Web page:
... were gunged up, but still he sparkedled and popped with energy. Roger said: "A whole generation has grown up with The Who and what we tried to give them was some sort of message of hope, not the self-destruct idea behind some some aspects of rock and roll.
Maybe we helped that generation through the difficulties that come to all of us. It has been mine and Pete`s decision to quit touring now.
We are getting too old to do kick-arse rock and roll every night and it will be a relief when it`s all over."
So now it was showtime and backstage at Maple Leaf Gardens, Roger Daltrey clowned it up in the shower room singing, "What a difference a shave makes" in his jump suit with all the zips glittering.
Pete Townshend was in his dressing room not to be disturbed because he was psyching himself up for the Last Great Rock Show.
Out front in the stadium the 20.000, kids to 40-years-olds, were washed and caressed in layer on layer of pastel colours laid down by myriad lights.
Every now and then, in some uncanny mass communication, they would grow perfectly quiet as though someone had whispered in their collective ear at a single moment.
During those couple of seconds you could have heard a rat pee on a tea bag.
Then the band was on, driving into its first number, and you could feel the release of tension from the throng as they let The Who take over their emotions like a hypnotist controlling a willing patient. This was Rock´n`Roll and their way of life.
When Townshend gave that ungainly scissor-legged leap of his and Daltrey stood with his mike raised in one hand over his head perfectly motionless it was as though a sign had been passed down from the Princes of Rock´n`Roll to their court followers.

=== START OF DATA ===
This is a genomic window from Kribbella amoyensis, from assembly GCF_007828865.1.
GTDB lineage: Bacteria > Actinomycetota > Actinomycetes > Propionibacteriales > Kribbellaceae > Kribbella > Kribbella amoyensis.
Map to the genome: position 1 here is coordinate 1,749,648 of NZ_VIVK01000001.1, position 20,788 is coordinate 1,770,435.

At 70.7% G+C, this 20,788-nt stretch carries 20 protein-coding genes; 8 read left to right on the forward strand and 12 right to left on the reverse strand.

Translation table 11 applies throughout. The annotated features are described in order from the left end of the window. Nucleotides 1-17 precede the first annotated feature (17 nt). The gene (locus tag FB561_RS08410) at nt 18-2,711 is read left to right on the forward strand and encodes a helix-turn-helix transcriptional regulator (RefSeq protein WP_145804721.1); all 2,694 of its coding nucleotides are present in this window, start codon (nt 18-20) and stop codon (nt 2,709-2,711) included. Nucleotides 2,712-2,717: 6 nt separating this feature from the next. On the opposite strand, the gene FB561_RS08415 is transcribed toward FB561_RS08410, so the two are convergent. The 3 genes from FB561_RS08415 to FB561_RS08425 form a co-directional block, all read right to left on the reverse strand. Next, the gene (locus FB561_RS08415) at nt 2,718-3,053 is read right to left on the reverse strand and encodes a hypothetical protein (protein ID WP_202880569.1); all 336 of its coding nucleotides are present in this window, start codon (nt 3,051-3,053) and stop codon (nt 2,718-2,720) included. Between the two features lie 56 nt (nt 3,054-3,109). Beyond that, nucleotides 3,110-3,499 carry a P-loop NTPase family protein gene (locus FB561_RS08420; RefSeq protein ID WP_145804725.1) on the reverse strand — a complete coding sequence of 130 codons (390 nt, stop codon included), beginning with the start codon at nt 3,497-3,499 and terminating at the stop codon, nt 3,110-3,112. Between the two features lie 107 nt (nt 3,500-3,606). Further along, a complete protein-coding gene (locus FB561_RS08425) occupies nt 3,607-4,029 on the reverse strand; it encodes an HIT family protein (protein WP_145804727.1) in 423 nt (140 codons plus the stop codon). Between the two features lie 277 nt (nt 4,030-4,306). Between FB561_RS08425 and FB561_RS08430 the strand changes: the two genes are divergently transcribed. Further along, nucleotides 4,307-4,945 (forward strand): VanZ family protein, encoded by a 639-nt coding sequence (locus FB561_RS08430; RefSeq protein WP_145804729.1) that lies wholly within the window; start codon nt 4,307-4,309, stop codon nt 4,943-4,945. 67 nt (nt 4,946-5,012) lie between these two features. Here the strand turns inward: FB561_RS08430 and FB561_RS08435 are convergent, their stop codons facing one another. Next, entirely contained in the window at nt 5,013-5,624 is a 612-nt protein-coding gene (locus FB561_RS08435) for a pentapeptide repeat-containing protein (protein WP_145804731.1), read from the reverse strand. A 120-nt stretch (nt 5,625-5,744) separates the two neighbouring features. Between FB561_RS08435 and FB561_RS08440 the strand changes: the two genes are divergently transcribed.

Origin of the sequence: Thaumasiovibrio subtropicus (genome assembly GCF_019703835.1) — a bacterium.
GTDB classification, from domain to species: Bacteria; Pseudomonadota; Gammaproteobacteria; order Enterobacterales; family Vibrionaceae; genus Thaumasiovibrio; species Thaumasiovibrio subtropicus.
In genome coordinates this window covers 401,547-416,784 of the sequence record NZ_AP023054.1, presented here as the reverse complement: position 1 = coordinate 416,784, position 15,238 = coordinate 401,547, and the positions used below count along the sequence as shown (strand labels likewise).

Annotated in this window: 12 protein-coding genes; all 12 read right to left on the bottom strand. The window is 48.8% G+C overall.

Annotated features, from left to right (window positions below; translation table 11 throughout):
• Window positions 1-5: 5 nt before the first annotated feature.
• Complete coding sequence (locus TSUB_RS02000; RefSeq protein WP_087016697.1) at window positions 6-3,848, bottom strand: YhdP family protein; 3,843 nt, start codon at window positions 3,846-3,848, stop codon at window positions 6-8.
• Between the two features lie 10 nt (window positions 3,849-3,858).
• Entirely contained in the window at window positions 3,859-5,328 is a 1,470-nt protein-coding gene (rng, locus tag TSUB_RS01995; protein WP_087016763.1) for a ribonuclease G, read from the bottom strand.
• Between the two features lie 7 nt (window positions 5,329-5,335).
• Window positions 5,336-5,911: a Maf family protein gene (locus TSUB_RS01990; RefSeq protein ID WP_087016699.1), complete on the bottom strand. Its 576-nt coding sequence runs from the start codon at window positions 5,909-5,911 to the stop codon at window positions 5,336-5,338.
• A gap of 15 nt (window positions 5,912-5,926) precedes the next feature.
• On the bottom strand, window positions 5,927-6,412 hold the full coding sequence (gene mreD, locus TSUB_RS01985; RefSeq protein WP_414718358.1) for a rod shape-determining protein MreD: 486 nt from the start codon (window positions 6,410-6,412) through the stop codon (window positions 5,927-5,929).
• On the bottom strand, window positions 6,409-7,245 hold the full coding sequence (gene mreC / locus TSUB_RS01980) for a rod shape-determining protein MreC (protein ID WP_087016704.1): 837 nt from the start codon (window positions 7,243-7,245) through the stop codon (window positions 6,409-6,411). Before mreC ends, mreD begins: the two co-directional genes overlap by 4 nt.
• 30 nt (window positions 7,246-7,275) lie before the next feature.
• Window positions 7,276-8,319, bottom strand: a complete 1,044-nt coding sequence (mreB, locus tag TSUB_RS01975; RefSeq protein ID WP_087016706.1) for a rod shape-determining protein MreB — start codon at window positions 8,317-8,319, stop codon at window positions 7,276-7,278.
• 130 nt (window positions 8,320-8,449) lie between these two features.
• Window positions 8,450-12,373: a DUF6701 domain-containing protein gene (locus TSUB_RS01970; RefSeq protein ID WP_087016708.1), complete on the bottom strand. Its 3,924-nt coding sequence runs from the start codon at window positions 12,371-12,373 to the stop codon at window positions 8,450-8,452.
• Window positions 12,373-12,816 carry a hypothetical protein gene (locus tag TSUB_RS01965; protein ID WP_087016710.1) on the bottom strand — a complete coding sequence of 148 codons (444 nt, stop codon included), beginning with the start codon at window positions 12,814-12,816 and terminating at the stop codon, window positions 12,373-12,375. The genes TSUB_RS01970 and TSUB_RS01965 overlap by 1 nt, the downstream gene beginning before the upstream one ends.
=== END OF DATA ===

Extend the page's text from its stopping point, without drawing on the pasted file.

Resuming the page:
A sea of flame from cigarette lighters lit the faces of the devotees, many of whom just stood in silent rapture.
Near the end, the lights went out, leaving only Daltrey and Townshend in a soft, solitary glow.
Then Daltrey burst into the rock classic Twist and Shout and twenty searchlight beams carved the huge arena into diamond bright chunks.
In an encore the 37-year-old Daltrey sang "All a young man has is rock and roll." Well, as Pete has said, there comes an end to the time when you can still act like a kid on stage when you`re pushing 40. And all these young men had ever had was rock and roll and they were looking back down that long, and often dirty road.
After the show there was the usual scene of chaos with the privileged jostling to get near their idols. Daltrey said to me: "It`s great to go out on top. We did just that tonight."
Pete Townshend hammed it up for the TV cameras, there to mark and record the end of an era, as they say.
We sat on a sette, Pete dressed in an old Teddy Boy outfit, the trousers cut spectularly low in the crotch. "I`ve been in this business since i was thirteen," he said. "It is all I
ever knew and all I ever wanted to know.
I`ll miss the touring because rock and roll is synonymous with being on the road. But I`ll be much better for having a natural rhythm in my life and, on top that, my wife has come back to me.
I`ve never wanted to be a star, Ive always wanted to be a normal guy. Now maybe, I can be something approaching that."
Pete has small peculiar pale blue eyes and when he speaks there is no light of animation in them, as though long ago he had grownup too soon. "I never had any mysterious magical quality, I don`t think."
Someone asked if they could take a picture of him sitting there just like that at the end of the road.
Alone in the jostling, gawping mob, Pete Townshend sat with his head down and a sadness and dejection and peculiar remoteness came on him as though all the lights in a brilliantly-illuminated room had been switched off...
Not complete. Sent in by Harald Weber.